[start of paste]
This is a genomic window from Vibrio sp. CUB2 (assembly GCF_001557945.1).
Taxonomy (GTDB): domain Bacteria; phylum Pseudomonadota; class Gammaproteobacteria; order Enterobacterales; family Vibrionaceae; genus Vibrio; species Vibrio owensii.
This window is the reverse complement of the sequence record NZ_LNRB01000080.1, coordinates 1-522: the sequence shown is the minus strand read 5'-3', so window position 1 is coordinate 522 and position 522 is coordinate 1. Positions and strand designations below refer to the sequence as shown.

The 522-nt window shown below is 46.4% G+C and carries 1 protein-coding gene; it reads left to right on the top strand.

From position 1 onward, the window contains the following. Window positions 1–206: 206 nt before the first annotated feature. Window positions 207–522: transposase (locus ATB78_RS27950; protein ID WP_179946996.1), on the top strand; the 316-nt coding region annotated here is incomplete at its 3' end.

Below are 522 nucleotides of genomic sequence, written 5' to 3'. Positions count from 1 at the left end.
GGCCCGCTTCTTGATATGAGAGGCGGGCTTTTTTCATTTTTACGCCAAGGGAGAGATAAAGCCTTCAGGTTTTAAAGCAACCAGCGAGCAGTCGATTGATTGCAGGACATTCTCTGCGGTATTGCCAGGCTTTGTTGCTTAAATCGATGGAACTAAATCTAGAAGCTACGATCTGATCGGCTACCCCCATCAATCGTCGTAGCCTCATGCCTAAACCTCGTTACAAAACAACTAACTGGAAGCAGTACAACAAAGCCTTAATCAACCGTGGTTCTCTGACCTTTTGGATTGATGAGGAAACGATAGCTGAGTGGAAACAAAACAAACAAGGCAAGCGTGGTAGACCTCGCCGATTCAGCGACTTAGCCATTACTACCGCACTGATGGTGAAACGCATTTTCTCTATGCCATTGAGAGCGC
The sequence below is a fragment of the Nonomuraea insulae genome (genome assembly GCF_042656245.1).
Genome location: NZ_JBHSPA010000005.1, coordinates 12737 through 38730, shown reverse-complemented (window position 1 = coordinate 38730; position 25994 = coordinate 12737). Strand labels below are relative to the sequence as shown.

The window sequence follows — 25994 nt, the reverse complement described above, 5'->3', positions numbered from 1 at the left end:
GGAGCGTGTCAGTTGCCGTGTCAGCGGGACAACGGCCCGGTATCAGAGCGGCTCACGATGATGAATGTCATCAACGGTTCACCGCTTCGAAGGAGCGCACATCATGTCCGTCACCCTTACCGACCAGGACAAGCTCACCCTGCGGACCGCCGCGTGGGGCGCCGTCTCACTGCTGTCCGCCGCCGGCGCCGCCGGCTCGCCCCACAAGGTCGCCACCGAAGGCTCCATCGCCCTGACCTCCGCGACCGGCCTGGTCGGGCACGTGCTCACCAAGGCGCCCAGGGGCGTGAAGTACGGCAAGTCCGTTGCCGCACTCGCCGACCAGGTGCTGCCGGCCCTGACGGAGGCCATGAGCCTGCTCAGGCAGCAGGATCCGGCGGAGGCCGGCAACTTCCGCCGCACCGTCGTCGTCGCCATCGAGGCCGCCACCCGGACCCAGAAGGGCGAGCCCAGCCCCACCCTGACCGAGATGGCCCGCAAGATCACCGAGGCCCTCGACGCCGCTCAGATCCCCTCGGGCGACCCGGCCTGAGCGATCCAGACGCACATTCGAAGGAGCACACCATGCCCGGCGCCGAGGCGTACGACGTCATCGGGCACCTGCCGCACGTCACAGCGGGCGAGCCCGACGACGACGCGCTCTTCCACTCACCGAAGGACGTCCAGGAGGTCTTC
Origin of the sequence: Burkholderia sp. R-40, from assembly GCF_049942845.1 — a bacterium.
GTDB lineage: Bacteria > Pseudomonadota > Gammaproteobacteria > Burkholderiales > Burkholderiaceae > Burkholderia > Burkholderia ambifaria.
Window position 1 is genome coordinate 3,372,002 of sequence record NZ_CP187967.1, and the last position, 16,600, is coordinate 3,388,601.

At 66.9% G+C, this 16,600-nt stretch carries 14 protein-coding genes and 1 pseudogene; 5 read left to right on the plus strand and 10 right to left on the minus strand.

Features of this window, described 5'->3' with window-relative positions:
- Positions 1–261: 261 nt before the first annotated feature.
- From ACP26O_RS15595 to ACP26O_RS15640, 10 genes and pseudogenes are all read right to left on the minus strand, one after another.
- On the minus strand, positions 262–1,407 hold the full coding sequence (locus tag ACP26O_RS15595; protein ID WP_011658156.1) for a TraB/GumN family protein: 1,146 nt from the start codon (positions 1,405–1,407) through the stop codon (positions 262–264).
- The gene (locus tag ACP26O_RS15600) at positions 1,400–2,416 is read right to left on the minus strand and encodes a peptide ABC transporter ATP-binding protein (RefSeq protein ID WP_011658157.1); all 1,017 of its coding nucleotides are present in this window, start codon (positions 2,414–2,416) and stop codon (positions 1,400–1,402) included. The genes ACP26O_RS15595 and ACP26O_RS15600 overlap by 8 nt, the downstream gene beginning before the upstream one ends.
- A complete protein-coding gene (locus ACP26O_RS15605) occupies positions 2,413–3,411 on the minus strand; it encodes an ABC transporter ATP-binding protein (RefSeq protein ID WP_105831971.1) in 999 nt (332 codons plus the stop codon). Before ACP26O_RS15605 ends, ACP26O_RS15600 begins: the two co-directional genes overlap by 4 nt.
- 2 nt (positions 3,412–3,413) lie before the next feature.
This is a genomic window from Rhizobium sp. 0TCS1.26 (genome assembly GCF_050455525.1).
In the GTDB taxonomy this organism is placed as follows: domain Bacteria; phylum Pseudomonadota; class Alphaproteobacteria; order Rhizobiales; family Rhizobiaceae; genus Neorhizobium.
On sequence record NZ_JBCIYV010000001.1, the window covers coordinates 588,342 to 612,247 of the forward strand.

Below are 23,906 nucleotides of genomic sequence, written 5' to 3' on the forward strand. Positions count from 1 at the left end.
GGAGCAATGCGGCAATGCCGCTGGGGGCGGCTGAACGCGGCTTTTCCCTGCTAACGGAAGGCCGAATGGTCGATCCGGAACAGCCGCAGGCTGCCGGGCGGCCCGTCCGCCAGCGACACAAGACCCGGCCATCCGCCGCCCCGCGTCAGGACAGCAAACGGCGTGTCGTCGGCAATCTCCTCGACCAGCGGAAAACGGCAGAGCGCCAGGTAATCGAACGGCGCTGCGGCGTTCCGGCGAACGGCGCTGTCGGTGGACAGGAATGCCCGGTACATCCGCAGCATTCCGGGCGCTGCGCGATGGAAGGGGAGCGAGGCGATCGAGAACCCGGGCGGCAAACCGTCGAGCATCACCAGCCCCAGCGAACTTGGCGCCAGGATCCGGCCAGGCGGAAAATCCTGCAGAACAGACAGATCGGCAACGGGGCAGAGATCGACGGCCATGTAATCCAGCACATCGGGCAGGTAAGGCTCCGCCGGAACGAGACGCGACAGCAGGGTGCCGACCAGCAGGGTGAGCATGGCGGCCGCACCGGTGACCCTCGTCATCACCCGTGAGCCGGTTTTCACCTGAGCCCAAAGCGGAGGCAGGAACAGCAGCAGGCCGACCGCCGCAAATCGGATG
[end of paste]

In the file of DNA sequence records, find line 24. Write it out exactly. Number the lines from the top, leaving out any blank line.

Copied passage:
In the GTDB taxonomy this organism is placed as follows: domain Bacteria; phylum Pseudomonadota; class Alphaproteobacteria; order Rhizobiales; family Rhizobiaceae; genus Neorhizobium.